Relating, Creating, Transforming

philabun

Our morning began bright and early at Philabundance.

Philabundance was created in 1984 with the simple belief that no man, woman or child should go hungry. Its growth and eventual integration with the Philadelphia Food Bank in 2005 has made Philabundance the region’s largest hunger relief organization. They are now able to address hunger through direct service programs and a network of 500 member agencies, as well as contribute to a broad spectrum of social services through food cupboards, emergency kitchens, shelters, daycare and senior centers and beyond.

Philabundance implements both emergency relief and also long-term strategies to strengthen the hunger safety net. There is no quick fix, but the organization [with the help of donors, organizers, and volunteers] seeks to create innovative programs and support to agencies that make nutritious food accessible to all.

We spent our morning in the freezer! I’m not kidding; it was cold.

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We also met up with students and their leaders from both Virginia Tech and the University of Virginia.

virgphil  philabund

In fact, we worked so hard [and so fast] that we became blurry.

philabundblurry

Day 5 Part II: Workshop on Advocacy

Once we slowed down and thawed out, we headed back to Haverford College for lunch and then a workshop with Philadelphia Coalition Against Hunger.

Julie Zaebst, Policy Center Manager, led us in a workshop about advocacy related to food security.

workshopWed (2)Julie directs the Coalition’s advocacy agenda and works with local state, and federal advocates and government officials on policy initiatives to reduce hunger in the Philadelphia region.

First off, she shared with us various ideas about how advocacy can look in regards to helping those who do not have adequate access to proper nutrition.

Then, Julie asked us to move around the room according to our perspectives about the effectiveness of government policy; lobbying local, state, and federal politicians [i.e. SNAP and other hunger-related policies]; and our attitudes about how we can or cannot make a difference.

It was interesting to see the wide variety of opinions in the room.

We then split up into small groups and tackled some case studies related to advocacy.
For sure, there are no easy answers. At the very least, though, I think each one of us gained some insight into our own perspectives about how to best care for and stand with those who do not have access to food.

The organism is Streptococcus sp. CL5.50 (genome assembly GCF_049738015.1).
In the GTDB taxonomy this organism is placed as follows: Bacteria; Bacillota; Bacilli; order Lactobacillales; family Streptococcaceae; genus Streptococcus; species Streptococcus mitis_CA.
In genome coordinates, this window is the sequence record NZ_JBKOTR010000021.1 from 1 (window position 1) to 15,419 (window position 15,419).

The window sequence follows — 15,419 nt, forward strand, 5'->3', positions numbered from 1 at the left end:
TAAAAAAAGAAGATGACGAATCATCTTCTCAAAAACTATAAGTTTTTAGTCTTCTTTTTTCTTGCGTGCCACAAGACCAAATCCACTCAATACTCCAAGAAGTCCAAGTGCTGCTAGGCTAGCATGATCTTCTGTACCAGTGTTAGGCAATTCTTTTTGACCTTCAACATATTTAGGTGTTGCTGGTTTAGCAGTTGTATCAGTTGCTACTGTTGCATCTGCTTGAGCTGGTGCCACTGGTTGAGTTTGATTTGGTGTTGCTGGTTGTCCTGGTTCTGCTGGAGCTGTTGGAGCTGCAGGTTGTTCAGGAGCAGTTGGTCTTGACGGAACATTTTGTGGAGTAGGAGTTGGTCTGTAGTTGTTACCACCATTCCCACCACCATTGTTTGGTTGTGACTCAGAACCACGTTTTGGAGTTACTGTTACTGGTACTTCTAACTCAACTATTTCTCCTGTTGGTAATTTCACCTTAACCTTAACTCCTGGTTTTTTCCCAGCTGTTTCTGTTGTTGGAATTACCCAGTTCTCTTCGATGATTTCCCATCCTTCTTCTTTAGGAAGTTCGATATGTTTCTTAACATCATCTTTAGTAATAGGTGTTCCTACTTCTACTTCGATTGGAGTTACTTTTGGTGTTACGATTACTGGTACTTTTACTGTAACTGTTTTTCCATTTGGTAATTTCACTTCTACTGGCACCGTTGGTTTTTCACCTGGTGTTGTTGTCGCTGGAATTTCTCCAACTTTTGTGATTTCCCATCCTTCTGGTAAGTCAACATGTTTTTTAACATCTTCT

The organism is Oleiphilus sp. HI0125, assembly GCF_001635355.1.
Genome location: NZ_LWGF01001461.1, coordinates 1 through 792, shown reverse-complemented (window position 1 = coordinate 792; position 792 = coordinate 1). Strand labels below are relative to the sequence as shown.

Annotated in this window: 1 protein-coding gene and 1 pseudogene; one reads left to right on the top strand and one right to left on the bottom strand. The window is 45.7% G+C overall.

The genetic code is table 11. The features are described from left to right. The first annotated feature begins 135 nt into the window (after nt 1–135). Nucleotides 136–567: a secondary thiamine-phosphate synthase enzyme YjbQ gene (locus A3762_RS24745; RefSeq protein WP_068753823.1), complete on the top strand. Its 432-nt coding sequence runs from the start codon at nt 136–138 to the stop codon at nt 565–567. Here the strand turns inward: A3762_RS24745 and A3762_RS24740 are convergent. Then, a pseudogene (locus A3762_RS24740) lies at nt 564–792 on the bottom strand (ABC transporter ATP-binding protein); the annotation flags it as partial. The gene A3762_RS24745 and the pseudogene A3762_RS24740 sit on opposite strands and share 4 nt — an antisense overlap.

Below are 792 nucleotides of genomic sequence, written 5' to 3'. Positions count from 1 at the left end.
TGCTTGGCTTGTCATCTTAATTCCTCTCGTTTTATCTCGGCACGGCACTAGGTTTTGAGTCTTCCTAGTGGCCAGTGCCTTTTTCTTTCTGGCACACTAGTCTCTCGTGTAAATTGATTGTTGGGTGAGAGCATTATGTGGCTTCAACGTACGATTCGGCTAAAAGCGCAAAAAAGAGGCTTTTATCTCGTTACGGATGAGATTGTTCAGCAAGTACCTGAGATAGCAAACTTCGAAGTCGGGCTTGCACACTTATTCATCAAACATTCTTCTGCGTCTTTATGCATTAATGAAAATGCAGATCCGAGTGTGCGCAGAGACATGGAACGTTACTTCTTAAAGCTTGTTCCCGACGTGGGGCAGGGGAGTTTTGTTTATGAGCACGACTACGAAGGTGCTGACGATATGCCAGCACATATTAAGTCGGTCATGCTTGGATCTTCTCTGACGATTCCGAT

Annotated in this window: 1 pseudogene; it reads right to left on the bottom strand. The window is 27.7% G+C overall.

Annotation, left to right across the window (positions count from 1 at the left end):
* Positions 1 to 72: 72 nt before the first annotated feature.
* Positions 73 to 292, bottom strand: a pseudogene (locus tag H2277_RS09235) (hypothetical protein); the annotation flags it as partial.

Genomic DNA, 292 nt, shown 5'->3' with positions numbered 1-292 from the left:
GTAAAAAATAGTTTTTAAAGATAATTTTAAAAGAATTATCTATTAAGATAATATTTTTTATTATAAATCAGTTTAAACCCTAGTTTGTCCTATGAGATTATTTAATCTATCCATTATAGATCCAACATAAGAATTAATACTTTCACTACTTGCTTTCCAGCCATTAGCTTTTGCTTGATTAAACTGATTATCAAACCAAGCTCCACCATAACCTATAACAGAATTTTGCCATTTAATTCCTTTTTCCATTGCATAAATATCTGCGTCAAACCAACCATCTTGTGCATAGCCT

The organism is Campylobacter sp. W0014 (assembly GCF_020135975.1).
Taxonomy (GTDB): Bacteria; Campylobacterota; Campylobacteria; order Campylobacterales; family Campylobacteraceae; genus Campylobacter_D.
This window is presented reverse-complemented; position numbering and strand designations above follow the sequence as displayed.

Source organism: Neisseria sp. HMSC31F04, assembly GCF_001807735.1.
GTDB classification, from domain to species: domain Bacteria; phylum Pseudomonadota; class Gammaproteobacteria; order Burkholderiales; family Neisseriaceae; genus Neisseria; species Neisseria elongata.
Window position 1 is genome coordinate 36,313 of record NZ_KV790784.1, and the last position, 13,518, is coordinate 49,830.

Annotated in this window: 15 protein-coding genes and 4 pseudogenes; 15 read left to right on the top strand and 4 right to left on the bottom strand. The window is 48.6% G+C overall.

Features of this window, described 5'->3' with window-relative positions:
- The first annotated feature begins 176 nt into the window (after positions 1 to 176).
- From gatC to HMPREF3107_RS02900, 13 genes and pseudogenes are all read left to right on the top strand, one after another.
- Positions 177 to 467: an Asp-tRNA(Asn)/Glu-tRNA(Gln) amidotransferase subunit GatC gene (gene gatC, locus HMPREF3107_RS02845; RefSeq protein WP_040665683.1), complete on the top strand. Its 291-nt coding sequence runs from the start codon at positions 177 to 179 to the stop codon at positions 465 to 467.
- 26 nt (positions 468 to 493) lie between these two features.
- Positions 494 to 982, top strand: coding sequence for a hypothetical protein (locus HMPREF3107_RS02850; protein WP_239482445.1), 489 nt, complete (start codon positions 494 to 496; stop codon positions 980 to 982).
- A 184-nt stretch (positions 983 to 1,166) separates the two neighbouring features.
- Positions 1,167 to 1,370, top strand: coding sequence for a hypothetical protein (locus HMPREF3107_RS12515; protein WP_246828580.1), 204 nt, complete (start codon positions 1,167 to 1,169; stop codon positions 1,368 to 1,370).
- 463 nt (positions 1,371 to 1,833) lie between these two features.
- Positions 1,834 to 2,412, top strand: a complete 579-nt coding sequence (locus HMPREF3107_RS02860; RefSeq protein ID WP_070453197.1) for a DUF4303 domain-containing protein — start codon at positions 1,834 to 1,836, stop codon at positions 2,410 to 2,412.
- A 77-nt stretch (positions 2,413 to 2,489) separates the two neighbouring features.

This issue affects everyone.

 Day 5 Part III: Samarpan Hindu Encounter

twindeitiesIn the evening, we experienced the wonderful hospitality of the people who are part of  Samarpan Hindu Temple.

We were greeted warmly by Dipak Patel and brought into the temple setting to learn about the practice of Hinduism, the Deities, and the various symbols all around us.

Dipak, two priests, and other members of Samarpan’s community were very generous with their time as they shared their perspectives about Hindu and Jain practice–both historically and today.

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The Deities represented at Samarpan are:

  1. Ganesh
  2. Mahavir Swami
  3. Shiv-Parvati
  4. Radha-Krishna
  5. Durga Ma
  6. Ram Darbar
  7. Hanumanji
One of the major misconceptions about Hindus is that they worship many, many gods. In fact, as Dipak shared, Hindus believe in one eternal consciousness. The Deities represent the many, many forms of this Consciousness [referred to by others as God].
After this time of learning, the two priests led us in some singing of songs for worship. The cymbals, drum, bells, conch shell, and voices echoed through the temple. It was joyous and celebratory music.
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Afterwards, we had some more time for Q&A. There were some great questions! Mina Patel also shared about her practice as a Hindu and emphasized that the Vedas [scriptures] promote the equality of men and women.
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 Then, we went downstairs where members of Samarpan had prepared some amazing food for us.

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IMG_6296 IMG_6300 IMG_6301What amazing hospitality and welcome!

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